The cantata Gott, man lobet dich in der Stille, BWV 120, was written for the yearly Leipzig council election. Election Day in Leipzig had a slightly different cast than the flag-waving event we Americans are used to. All blessings on the population as well as the city are credited to God rather than the Founding Fathers. More importantly, certain enlightenment precepts that we take for granted in our beginnings were years away in the Leipzig of 1727, the year of our cantata. Yet the text is touching and relevant in its quality of being steeped in the Psalm reading and its genuine sense that all good things come from God.
The cantata BWV 120 has many sources for its music. Strangely, the extreme refinement and “finished” sound of the piece is somewhat misleading. The opening very elegant and ceremonial aria for alto probably has its beginnings in a lost violin concerto. It is nevertheless a gorgeous and completely convincing setting of Psalm words, miraculously combing elegance with a genuine supplicating tone. Interestingly, the one movement that will probably be familiar to the listener is the brilliant chorus with trumpets and drums that follows. This is the one concerted movement that is entirely original to this cantata, but is best known for its appearance some ten years later as the “Et expecto” movement in the B Minor Mass. Those familiar with the Mass will recognize a wholly original and interesting middle section to our cantata movement.
By 1727 Bach had a huge body of earlier secular vocal and instrumental works at his disposal to flesh out his sacred works. In some of these transformations there is a sense of awkwardness and inappropriateness of the secular material in a sacred context. In the Cantata BWV 146 there is a peculiar and, one must say, unsuccessful transformation of the slow movement of the magnificent D Minor harpsichord concerto to a chorus. In our cantata the fleshing out of a movement for violin and harpsichord to include a string orchestra and soprano looks like it might fail in the same way. But succeed it does, and magnificently. In fact it is hard to hear the piece without the beautiful and completely fluent text setting that Bach incorporates. Both recitatives in the cantata concern themselves with the “official” side of the holiday. The cantata ends with a four-voice setting of the fourth verse of the German Te Deum.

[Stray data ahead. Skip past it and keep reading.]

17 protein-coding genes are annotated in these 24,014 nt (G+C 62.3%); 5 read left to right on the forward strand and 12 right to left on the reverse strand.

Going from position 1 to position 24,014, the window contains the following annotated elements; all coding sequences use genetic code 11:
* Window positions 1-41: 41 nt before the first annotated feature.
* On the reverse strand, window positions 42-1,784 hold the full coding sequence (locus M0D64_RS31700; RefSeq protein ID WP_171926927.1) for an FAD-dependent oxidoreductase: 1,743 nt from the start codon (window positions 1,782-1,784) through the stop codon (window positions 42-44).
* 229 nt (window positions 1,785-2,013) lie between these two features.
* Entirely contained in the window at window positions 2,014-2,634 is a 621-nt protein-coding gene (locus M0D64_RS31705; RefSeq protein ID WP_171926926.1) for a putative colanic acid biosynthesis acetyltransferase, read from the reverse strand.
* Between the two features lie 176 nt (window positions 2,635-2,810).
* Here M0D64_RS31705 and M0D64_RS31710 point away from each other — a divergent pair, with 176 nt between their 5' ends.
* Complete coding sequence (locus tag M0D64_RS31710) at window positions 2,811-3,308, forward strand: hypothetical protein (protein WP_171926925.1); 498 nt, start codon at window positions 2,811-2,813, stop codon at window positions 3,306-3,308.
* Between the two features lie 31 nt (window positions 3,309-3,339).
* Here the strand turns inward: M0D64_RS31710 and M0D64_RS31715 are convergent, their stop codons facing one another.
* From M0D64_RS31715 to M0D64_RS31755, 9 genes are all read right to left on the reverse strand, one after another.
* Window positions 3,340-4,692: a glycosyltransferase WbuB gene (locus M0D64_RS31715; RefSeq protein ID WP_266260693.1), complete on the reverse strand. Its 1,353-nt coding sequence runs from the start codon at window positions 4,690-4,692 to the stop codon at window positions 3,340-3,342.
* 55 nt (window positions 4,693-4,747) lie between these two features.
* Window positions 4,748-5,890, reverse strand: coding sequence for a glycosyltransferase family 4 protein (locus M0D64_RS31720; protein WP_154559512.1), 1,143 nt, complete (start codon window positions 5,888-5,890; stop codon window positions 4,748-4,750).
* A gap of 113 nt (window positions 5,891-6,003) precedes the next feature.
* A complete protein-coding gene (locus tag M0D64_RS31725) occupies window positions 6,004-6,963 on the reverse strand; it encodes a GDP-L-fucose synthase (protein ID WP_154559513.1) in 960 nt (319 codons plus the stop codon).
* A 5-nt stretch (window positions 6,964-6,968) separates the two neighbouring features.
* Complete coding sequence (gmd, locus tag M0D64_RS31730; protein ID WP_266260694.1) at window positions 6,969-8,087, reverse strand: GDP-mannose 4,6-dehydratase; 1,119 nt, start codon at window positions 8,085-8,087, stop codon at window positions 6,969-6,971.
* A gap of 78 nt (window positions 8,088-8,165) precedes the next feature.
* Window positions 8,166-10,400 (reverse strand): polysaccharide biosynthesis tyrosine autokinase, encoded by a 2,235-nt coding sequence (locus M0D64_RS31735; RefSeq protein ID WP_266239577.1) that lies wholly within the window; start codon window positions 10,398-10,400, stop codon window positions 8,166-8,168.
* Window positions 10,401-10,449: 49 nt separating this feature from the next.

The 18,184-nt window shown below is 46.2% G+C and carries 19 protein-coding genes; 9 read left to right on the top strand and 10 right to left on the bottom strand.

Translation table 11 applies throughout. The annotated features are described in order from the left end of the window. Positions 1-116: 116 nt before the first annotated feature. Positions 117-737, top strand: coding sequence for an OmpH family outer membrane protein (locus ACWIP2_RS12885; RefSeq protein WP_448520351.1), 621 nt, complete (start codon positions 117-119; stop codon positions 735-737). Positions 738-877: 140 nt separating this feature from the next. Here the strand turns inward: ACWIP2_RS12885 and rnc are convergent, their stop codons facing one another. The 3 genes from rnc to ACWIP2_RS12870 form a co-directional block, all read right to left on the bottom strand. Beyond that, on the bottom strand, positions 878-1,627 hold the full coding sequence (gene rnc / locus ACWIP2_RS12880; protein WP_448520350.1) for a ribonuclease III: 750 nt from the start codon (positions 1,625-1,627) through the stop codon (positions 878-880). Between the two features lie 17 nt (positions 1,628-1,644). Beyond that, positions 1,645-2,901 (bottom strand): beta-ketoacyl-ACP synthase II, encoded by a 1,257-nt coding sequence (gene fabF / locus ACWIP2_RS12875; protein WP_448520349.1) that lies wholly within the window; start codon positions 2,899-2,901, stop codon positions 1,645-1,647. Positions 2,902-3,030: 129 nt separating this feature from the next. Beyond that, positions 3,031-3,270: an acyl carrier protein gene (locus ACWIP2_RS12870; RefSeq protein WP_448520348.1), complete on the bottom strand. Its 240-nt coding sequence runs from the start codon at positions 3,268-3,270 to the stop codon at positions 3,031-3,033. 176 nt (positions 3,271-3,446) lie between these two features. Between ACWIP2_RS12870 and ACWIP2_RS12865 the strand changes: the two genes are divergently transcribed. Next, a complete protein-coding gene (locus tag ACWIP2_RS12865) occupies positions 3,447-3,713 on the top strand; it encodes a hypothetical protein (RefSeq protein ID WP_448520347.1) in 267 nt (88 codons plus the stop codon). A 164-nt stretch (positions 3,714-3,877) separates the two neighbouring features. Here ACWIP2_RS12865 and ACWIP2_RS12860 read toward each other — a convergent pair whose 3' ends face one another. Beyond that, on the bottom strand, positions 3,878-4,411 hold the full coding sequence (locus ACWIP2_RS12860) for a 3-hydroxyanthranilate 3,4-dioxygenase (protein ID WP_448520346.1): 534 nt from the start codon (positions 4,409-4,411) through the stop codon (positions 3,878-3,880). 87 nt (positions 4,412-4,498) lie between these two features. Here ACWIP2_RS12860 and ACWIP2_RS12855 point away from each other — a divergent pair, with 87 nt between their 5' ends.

At the end of cantata BWV 120 in Bach’s manuscript we find the inscription ‘In Fine Intrada con Trombe / e Tamburi’ clearly in Bach’s own hand. While we cannot reconstruct the original music that Bach intended, perhaps this indicates an instrumental piece with trumpets and drums should be inserted at this point? It is this small instruction by Bach coupled with the Celebration of St. Michael and All Angels, that we append the one movement fragment Nun ist das Heil und die Kraft, BWV 50.One only has to think of the ‘Sanctus’ in the B minor Mass to realize that Bach embraced and relished the musical imagery of Book of Revelation and the concept of the angelic hosts. A stunning collection of cantatas composed to honor the archangel Michael has survived from the most productive years of Bach’s cantata composition, the 1720s.Michael the archangel (the name means ‘Who is like God?’) is one of the few figures to appear in the Old and New Testaments, the Apocrypha and the Koran. When Lucifer, highest of the Seraphim, led a mutiny against God, he became transmogrified into the Devil, appearing either as a serpent or a ten-headed dragon; Michael, at the head of God’s army in the great eschatological battle against the forces of darkness, was the key figure in his rout.In BWV 50 Nun ist das Heil und die Kraft Bach quotes the last of the above paraphrased verses from Revelations 12 and makes it his text for one of his most impressive works. In a compact movement of less than four minutes, Bach draws on two vocal and three instrumental choirs (of trumpets, oboes and strings) to encapsulate the victory celebrations of the forces of Light through use of a permutation fugue in which there are no episodes, only subjects and countersubjects that can be rearranged in various orders. The musical complexities are enhanced by the special effect of one whole choir pitted against the rest. Musicologist Klaus Stein explains these features as products of Bach’s imaginative response to the text, the words from Revelation being spoken by a ‘loud voice... in Heaven’ and Bach returning them from Earth in echoing assent.